The man, who claims to be an HIV activist and is a former member of the Treatment Action Campaign (TAC), appeared in the Kanyamazane Magistrates Court on Tuesday, as angry community members protested outside.
The man was apprehended two weeks ago after two women linked to him were caught taking his bag, filled with anti retroviral medication, out of the clinic premises. He was arrested and released on bail.
According to a security guard who works at the clinic and did not want to be named, the two women would arrive at the clinic in the afternoons when the man was about to finish work. They would enter the clinic and come out again with his bag.
“That’s why my colleague started getting suspicious, because we are not allowed to search patients. So we asked the asked the clinic manager to do the search. Then we waited for the next afternoon and as usual, they arrived. So we stopped them and asked to search the bag. At first they refused, but when they saw that we were serious one gave me the bag. Inside we found five bottles of ARV’s. I asked to see their clinic cards, and the one just replied ‘We have forgotten our cards at home’. So we asked for their file numbers or ID numbers and again they couldn’t give us anything, so we told them we were calling the police.
“That is when they confessed and named the accused as the owner of the bag. So we called the police and he was arrested,” the guard said.
Members of the Treatment Action Campaign branch in Kanyamazane are furious about this incident, particularly because the suspect is a former member from Daantjie.
“It is absolutely unacceptable for a former TAC member to be involved in something like this. He knows how the TAC fought for people with HIV to get ARVs, and it is always on the Department of Health’s treatment shortage lists. That’s why we are asking other TAC members to come and picket with us at the court when he makes his appearance. We want to show that the TAC is completely against this this kind of crime and that we are in no way involved,” said Suzan Shabangu of the Kanyamazane TAC branch, ahead of this week’s court appearance.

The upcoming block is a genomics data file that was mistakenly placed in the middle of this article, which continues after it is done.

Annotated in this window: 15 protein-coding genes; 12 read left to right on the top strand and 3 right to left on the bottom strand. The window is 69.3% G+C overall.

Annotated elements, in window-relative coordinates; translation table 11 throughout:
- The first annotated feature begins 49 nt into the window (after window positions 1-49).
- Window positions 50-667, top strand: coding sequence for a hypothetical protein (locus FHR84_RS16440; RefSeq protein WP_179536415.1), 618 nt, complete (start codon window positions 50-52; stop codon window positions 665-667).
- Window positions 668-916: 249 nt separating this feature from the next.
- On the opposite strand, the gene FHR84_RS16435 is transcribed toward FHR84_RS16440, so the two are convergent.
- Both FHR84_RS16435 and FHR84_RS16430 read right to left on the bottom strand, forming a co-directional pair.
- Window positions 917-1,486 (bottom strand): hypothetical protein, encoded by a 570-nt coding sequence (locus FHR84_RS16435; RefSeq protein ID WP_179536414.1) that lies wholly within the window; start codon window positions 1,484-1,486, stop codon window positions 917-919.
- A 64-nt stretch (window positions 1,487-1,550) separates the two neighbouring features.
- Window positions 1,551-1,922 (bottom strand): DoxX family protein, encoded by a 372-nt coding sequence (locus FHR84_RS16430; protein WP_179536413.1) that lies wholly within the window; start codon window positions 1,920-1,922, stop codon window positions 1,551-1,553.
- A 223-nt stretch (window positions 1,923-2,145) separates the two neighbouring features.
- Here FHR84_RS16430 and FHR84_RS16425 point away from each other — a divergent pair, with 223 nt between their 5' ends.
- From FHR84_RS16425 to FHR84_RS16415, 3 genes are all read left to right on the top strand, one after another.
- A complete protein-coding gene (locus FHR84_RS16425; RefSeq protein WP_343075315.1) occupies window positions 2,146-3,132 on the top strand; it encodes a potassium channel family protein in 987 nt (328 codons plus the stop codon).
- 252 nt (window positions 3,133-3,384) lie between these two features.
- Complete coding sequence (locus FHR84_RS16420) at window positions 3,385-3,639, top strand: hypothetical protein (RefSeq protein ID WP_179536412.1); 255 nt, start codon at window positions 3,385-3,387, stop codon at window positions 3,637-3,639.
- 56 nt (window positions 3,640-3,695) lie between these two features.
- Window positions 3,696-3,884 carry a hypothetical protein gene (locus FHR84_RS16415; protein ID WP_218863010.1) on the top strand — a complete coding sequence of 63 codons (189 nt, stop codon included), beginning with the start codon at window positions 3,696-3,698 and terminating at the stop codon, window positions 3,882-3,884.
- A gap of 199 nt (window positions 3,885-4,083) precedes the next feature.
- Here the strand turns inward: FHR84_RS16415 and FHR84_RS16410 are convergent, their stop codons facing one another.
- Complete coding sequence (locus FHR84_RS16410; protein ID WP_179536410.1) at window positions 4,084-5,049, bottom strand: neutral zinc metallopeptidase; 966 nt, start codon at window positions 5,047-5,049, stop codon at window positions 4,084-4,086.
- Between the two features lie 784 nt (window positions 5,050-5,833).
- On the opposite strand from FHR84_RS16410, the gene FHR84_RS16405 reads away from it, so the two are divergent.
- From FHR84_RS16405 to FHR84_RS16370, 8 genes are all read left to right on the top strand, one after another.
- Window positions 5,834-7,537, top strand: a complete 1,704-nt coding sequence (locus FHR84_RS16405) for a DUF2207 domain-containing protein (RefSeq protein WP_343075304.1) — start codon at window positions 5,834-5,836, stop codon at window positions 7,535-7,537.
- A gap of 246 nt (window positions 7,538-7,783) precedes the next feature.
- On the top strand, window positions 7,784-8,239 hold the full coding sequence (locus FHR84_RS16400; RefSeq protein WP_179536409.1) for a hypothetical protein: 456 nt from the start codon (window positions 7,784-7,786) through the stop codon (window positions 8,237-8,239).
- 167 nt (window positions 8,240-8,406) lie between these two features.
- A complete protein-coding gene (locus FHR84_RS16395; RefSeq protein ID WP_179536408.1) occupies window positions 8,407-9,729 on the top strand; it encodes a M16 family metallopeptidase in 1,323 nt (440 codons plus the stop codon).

It is absolutely unacceptable for a former TAC member to be involved in something like this. He knows how the TAC fought for people with HIV to get ARVs, and it is always on the Department of Health’s treatment shortage lists.
Thulani Ngobeni, a patient at the Kanyamazane Clinic, said “People like him must be held accountable for their actions. Sometimes I come to the clinic and I will be told that there no ARV’s. But now I find out that they are being stolen. I don’t think this man is the only one stealing. Even nurses, they take treatment for their sick family members, and at the end of the day that treatment is not recorded.”
Health Department investigation
The Mpumalanga Health Department is aware of the case and is now investigating the theft of ARV medication from the Kanyamazane Clinic. They are also taking steps to ensure that it does not happen again.
“Consultation rooms and medicine lockers must be locked in the absence of staff members and proper stock taking must be conducted. Tighter security at the clinic gate will be enforced and the pharmacist will specify the amount of medication issued per consultation room along with monitoring of stock usage versus patients served at the clinic,” said Dumisani Malamule of the Mpumalanga Health Department’s Communication Directorate.
He said preliminary investigations had shown that the lay counsellor had apparently been selling the ARVs from his home to patients who are on treatment, but who did not want to queue at the clinic.
He said the amount of medication lost to theft was massive.
“In this instance, the FDC (Tenofovir, Emtricitabine and Efivarenz) records show that about 18 000 units were being used monthly, which is about nine times more than the 3 341 patients they serve would require,” Malamule said.
The man appeared in court and remains out on bail. He will make his next appearance on October 13.